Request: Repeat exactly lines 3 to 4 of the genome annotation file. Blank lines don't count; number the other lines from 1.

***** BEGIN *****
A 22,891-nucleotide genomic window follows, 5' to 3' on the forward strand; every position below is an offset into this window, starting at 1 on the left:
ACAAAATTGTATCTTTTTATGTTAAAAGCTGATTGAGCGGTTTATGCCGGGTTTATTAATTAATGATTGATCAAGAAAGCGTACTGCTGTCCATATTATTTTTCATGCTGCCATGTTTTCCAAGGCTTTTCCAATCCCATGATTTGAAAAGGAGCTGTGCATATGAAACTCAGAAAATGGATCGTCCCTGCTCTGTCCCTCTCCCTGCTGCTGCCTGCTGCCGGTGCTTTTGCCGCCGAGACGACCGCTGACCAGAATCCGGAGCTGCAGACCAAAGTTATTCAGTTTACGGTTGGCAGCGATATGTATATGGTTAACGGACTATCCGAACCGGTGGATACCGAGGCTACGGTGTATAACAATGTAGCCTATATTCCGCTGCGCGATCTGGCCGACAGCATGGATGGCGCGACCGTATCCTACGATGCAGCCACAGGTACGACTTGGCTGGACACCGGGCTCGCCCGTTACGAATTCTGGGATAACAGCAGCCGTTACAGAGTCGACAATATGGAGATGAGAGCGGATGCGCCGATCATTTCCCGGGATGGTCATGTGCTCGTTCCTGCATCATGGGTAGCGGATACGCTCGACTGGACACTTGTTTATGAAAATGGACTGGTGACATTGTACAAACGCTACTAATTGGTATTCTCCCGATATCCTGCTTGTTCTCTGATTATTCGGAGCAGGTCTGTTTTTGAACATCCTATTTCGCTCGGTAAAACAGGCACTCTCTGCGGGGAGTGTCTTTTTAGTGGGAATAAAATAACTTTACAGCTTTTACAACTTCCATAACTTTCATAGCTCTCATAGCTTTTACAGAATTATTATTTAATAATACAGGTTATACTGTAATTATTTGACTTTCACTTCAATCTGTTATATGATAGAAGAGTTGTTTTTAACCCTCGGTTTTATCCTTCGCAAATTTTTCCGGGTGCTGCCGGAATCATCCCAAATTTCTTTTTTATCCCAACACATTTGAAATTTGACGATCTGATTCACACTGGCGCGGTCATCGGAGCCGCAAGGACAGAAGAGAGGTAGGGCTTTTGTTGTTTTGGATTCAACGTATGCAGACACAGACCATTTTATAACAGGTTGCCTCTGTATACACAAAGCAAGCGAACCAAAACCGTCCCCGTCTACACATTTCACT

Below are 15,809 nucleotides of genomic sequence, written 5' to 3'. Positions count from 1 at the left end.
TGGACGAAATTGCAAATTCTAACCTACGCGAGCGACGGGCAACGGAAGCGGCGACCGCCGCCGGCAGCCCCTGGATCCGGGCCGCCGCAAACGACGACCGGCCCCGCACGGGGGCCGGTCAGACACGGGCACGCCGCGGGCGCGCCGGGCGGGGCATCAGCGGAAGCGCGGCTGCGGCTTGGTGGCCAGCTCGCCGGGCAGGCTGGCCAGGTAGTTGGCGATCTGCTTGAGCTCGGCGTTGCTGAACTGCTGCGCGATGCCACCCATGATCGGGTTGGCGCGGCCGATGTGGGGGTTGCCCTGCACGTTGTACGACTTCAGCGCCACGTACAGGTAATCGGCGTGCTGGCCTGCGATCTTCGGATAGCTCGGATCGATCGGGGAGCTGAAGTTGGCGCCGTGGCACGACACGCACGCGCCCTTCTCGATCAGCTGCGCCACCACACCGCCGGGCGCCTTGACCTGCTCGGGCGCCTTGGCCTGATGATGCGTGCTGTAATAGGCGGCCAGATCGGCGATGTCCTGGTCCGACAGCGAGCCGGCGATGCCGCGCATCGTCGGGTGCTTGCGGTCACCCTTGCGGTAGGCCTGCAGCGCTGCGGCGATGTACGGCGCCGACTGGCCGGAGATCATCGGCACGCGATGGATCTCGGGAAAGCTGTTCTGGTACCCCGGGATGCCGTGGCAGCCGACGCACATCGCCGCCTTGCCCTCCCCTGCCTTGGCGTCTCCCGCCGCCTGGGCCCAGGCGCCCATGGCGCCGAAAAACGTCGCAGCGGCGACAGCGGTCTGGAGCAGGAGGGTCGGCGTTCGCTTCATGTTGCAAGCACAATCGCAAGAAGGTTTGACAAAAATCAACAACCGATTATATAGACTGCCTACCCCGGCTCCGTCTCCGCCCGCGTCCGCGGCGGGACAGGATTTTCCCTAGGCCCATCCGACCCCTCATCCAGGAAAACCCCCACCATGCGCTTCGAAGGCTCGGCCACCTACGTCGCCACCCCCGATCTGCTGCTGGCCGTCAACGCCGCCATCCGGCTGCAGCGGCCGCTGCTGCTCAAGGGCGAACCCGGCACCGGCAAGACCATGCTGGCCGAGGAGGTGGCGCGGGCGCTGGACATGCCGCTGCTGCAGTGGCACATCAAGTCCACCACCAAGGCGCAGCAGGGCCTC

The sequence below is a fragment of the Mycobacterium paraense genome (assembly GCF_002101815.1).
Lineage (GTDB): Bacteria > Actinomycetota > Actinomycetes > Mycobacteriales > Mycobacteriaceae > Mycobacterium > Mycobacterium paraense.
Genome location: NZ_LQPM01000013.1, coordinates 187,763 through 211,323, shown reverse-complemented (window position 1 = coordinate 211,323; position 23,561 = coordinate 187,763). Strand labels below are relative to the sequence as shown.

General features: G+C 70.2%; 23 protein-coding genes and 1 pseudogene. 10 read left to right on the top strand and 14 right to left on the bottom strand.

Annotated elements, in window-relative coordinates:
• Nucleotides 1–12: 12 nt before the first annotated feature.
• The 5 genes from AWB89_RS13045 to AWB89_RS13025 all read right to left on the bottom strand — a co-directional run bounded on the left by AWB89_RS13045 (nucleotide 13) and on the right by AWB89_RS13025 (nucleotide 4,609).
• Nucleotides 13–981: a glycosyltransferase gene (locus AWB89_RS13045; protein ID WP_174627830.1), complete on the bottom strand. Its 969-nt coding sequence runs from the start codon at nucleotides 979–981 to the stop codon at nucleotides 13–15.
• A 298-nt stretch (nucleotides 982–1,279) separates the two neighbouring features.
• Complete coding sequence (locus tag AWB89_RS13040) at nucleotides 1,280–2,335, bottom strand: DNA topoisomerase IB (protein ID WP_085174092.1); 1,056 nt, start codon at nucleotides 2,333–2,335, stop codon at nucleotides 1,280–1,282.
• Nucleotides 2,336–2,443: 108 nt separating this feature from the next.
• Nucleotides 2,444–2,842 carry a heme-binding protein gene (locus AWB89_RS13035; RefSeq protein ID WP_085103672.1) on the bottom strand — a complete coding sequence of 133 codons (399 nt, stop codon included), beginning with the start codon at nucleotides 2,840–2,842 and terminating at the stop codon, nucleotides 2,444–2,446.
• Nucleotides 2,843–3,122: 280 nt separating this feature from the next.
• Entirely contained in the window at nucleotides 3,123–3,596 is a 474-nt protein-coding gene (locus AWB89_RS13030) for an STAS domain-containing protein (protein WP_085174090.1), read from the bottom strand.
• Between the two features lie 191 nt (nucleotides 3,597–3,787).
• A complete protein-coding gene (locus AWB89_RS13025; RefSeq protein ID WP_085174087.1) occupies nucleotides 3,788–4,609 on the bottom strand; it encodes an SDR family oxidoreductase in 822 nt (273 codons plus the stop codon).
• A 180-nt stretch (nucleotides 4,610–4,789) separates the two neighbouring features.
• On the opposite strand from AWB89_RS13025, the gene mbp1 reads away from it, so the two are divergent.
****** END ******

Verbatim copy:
Below are 15,809 nucleotides of genomic sequence, written 5' to 3'. Positions count from 1 at the left end.
TGGACGAAATTGCAAATTCTAACCTACGCGAGCGACGGGCAACGGAAGCGGCGACCGCCGCCGGCAGCCCCTGGATCCGGGCCGCCGCAAACGACGACCGGCCCCGCACGGGGGCCGGTCAGACACGGGCACGCCGCGGGCGCGCCGGGCGGGGCATCAGCGGAAGCGCGGCTGCGGCTTGGTGGCCAGCTCGCCGGGCAGGCTGGCCAGGTAGTTGGCGATCTGCTTGAGCTCGGCGTTGCTGAACTGCTGCGCGATGCCACCCATGATCGGGTTGGCGCGGCCGATGTGGGGGTTGCCCTGCACGTTGTACGACTTCAGCGCCACGTACAGGTAATCGGCGTGCTGGCCTGCGATCTTCGGATAGCTCGGATCGATCGGGGAGCTGAAGTTGGCGCCGTGGCACGACACGCACGCGCCCTTCTCGATCAGCTGCGCCACCACACCGCCGGGCGCCTTGACCTGCTCGGGCGCCTTGGCCTGATGATGCGTGCTGTAATAGGCGGCCAGATCGGCGATGTCCTGGTCCGACAGCGAGCCGGCGATGCCGCGCATCGTCGGGTGCTTGCGGTCACCCTTGCGGTAGGCCTGCAGCGCTGCGGCGATGTACGGCGCCGACTGGCCGGAGATCATCGGCACGCGATGGATCTCGGGAAAGCTGTTCTGGTACCCCGGGATGCCGTGGCAGCCGACGCACATCGCCGCCTTGCCCTCCCCTGCCTTGGCGTCTCCCGCCGCCTGGGCCCAGGCGCCCATGGCGCCGAAAAACGTCGCAGCGGCGACAGCGGTCTGGAGCAGGAGGGTCGGCGTTCGCTTCATGTTGCAAGCACAATCGCAAGAAGGTTTGACAAAAATCAACAACCGATTATATAGACTGCCTACCCCGGCTCCGTCTCCGCCCGCGTCCGCGGCGGGACAGGATTTTCCCTAGGCCCATCCGACCCCTCATCCAGGAAAACCCCCACCATGCGCTTCGAAGGCTCGGCCACCTACGTCGCCACCCCCGATCTGCTGCTGGCCGTCAACGCCGCCATCCGGCTGCAGCGGCCGCTGCTGCTCAAGGGCGAACCCGGCACCGGCAAGACCATGCTGGCCGAGGAGGTGGCGCGGGCGCTGGACATGCCGCTGCTGCAGTGGCACATCAAGTCCACCACCAAGGCGCAGCAGGGCCTC